England have retained the Ashes, but Australia were the better side at Old Trafford, thanks primarily to a brilliant century from Michael Clarke. Greg Baum writing for the Age assesses Australia's performance and links their chances of squaring the series to the Australian captain's form.
Michael Clarke is Australia's Moses, leading the Israelites into battle against the Amalekites. For as long as Moses held his staff in the air, his tribe prevailed, but when fatigue caused him to lower his arms, the tide turned. Clarke's staff is his bat.
To put it another way, Clarke has made 10 Test centuries as captain, the rest of the batting a total of 16 centuries under his captaincy. In the team as it stands, only Warner has made a Test century for Clarke. Moses at least had help, Aaron and Hur each holding up an arm. Clarke is being left to hold up Australia singlehandedly, moreover with a crook back.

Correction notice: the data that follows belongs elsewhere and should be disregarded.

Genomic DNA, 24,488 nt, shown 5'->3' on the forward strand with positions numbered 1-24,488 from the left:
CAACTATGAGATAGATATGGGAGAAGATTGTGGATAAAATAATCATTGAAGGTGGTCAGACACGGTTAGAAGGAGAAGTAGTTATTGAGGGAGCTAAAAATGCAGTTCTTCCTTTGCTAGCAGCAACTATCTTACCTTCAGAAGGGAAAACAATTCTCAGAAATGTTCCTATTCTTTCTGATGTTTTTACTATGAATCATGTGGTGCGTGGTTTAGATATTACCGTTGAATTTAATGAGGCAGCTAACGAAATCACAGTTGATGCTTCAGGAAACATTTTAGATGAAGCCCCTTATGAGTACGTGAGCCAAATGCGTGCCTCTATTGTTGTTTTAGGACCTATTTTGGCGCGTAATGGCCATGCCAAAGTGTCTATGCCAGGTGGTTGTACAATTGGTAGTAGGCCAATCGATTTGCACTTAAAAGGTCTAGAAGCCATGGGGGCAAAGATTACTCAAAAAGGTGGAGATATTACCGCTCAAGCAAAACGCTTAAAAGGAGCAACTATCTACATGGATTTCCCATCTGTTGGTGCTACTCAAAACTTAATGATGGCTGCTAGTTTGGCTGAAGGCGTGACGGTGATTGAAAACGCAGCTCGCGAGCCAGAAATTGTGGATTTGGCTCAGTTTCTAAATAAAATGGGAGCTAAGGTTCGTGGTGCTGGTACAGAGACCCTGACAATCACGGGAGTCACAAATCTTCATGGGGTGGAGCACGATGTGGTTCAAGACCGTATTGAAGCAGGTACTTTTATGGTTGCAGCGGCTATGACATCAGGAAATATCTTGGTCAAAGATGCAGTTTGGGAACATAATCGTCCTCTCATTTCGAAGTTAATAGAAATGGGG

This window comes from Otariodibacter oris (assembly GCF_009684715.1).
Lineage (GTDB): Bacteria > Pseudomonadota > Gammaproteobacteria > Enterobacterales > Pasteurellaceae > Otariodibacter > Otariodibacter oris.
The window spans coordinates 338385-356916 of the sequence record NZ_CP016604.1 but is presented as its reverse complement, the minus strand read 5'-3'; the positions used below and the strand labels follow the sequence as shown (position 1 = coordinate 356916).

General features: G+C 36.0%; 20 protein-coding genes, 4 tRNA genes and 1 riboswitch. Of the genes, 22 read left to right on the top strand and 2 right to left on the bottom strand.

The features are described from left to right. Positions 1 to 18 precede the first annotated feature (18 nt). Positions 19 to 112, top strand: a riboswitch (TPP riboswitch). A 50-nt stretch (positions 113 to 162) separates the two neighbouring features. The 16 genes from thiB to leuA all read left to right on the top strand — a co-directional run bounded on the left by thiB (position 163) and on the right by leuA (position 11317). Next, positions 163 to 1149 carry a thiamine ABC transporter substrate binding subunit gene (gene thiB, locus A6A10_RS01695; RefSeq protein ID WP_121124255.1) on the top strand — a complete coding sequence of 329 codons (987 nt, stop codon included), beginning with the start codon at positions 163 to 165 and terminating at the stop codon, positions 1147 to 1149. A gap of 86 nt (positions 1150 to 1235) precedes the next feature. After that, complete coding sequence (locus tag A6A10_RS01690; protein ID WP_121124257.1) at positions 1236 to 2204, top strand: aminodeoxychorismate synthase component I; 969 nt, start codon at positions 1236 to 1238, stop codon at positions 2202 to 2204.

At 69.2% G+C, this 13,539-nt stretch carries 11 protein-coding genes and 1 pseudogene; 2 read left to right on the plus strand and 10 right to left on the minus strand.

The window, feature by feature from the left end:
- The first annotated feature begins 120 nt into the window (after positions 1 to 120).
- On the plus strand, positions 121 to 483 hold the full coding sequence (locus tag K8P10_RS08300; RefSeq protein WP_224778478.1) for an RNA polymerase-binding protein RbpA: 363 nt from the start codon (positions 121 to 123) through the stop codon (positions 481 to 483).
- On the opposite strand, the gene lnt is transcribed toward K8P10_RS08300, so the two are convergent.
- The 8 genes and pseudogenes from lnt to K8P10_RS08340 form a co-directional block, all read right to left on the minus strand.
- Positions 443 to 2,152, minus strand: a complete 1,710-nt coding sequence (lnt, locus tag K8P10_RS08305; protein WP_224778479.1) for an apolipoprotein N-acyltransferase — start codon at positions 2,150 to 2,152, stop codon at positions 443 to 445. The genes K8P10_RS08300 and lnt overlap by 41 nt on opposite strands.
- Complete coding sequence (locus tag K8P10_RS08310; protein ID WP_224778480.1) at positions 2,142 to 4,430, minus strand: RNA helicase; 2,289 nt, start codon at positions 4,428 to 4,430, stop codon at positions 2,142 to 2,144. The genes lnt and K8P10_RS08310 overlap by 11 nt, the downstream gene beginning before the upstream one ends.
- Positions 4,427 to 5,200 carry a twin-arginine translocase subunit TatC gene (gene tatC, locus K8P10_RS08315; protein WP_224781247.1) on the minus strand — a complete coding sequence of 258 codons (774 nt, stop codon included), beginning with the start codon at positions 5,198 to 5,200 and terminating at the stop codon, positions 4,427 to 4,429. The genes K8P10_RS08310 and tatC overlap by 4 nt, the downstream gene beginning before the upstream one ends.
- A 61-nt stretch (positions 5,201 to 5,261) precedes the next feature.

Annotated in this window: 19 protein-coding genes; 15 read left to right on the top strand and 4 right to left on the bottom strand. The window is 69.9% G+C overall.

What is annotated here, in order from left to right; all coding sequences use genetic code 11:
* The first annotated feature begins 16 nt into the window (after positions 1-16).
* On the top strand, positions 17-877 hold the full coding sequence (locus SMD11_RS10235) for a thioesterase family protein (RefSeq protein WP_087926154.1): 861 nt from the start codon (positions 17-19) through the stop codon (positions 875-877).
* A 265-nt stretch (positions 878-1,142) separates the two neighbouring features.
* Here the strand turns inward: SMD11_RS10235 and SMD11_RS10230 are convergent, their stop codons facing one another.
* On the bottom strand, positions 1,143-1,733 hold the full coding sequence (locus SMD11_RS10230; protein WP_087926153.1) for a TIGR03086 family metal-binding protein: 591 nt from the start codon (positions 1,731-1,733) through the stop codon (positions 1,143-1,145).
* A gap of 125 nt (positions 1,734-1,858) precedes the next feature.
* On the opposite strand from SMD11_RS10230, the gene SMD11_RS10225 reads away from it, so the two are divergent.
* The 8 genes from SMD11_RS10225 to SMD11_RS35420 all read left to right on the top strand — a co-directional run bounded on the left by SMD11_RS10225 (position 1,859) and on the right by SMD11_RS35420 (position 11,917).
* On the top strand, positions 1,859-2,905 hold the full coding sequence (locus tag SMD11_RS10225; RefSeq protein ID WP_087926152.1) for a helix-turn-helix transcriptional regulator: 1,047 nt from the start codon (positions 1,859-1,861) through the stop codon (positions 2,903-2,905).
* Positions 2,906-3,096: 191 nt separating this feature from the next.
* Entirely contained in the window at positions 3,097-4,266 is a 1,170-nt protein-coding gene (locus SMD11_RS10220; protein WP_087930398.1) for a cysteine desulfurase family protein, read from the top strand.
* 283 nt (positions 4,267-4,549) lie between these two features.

They say you don't change a winning combination, but Simon Hughes, in the Telegraph advocates the case of Graham Onions as the Ashes caravan moves to his home turf at Chester-le-Street.
Anderson's exceptional skill and versatility is indisputable and the pitch was benign, but there was a slight sameness to England's seam attack. Their pitch maps are practically photocopies of each other. Onions is different. He bowls from closer to the stumps and on a fuller length. He preys on batsmen who plant their feet and work straight balls to leg, and Australia have several of those. Hawk-Eye could be working overtime.